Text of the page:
Colorado U.S. Senator Michael Bennet today urged his colleagues in the Senate to move quickly to reauthorize the Violence Against Women Act (VAWA). Included in the bill are two provisions that Bennet cosponsored -- the Campus SaVE Act, which aims to increase safety on college campuses, and the SAFER Act, which would help reduce the national backlog of rape kits.
"The Violence Against Women Act would provide victims of sexual assault and domestic violence with critical and much-needed resources as they grapple with the difficult work of transitioning from crisis to stability," Bennet said. "It would also improve safety for women on college campuses and would help reduce our national backlog of rape kits, giving law enforcement agencies more tools to pursue justice. I urge the Senate to reauthorize this bill without delay. These victims and survivors deserve our steadfast support."
VAWA advances efforts to combat domestic violence, dating violence, sexual assault, and stalking. The bill provides essential resources to state and local law enforcement to investigate and prosecute crimes and to non-profit organizations that supply essential services for victims and survivors. The act was originally enacted in 1994 as Title IV of the Violent Crime Control and Law Enforcement Act of 1994. It expired in 2011 and was reauthorized by the Senate last year. However, the House of Representatives failed to bring either the Senate bill or its own version up for consideration.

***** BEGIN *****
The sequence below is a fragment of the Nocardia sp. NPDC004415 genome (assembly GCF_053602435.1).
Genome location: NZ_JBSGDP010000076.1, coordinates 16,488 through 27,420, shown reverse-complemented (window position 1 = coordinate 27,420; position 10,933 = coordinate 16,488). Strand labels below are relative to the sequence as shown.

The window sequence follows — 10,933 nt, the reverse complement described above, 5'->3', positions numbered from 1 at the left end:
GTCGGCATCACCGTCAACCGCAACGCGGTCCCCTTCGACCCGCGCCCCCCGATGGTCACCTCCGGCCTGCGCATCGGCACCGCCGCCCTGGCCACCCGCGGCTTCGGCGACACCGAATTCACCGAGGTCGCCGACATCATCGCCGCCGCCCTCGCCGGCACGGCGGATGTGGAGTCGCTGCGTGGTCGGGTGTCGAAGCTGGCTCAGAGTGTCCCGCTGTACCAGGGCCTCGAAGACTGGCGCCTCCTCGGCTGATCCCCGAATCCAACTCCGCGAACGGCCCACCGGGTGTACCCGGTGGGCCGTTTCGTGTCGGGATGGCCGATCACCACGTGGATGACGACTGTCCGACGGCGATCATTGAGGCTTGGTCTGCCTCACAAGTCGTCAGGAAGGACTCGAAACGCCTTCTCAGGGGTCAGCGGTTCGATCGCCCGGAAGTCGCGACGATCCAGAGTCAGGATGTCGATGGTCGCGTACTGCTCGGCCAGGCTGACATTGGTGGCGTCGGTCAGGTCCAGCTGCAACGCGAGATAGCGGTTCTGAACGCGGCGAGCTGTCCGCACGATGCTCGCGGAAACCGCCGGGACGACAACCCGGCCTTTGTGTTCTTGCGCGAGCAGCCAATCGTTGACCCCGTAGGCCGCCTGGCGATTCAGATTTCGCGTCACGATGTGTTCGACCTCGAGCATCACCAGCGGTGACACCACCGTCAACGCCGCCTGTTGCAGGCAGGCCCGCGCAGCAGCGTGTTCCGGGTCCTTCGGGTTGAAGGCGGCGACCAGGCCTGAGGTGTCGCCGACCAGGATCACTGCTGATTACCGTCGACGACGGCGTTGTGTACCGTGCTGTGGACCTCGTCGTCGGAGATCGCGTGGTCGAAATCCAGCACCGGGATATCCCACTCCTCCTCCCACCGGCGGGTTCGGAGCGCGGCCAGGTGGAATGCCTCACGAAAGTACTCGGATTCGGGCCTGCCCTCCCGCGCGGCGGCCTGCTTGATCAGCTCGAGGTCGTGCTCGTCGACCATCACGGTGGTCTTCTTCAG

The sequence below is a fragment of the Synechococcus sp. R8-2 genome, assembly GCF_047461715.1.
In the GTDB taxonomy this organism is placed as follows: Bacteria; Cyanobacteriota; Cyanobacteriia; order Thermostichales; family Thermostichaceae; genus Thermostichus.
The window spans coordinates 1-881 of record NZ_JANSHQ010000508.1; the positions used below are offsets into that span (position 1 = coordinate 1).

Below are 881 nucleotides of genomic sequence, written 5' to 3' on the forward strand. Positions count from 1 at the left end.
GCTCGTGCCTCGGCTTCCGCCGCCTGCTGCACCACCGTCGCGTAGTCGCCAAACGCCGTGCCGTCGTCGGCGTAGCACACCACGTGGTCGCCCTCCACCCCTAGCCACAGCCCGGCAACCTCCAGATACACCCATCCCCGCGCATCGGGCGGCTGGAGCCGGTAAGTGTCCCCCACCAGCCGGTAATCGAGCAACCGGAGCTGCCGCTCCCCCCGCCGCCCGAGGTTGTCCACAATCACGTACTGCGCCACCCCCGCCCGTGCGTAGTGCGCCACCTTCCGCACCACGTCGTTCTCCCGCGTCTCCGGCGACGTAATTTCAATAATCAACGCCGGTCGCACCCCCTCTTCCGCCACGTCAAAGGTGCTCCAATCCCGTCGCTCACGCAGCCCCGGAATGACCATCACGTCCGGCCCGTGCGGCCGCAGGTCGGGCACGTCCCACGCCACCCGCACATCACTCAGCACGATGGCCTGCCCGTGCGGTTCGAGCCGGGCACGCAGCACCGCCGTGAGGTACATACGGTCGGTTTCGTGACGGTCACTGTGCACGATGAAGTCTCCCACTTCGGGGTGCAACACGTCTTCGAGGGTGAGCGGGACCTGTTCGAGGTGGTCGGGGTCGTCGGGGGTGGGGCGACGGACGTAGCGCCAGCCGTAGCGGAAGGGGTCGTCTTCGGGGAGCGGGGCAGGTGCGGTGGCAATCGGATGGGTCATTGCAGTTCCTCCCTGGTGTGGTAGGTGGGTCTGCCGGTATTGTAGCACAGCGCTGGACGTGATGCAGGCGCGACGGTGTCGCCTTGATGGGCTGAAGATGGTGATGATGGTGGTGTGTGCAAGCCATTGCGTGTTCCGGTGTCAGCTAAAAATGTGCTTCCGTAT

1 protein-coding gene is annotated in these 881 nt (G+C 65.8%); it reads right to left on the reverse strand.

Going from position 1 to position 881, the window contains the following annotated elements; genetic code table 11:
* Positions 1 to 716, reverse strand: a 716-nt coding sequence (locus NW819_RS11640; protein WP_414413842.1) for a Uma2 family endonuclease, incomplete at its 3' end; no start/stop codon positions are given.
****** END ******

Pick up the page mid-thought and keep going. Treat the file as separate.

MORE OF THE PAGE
VAWA includes a provision based on the bipartisan Campus Sexual Violence Elimination Act, or the Campus SaVE Act, which Bennet cosponsored. This measure would increase safety on college campuses by improving reporting of incidents of domestic violence, dating violence, sexual assault and stalking, as well as increasing transparency by improving information about schools' prevention programs and disciplinary actions.
VAWA also includes a provision based on the bipartisan SAFER Act, re-introduced earlier this year by Bennet and Senator John Cornyn (R-TX). The SAFER Act is designed to reduce the national backlog of rape kits by helping state and local governments conduct audits of rape kits in law enforcement storage facilities and increasing available funds for crime labs to process those kits. The SAFER Act passed the Senate with unanimous support in December at the end of the last session. A slightly different version passed in the House. However, Congress did not work out the differences between the two bills before the 112th Session adjourned and they expired.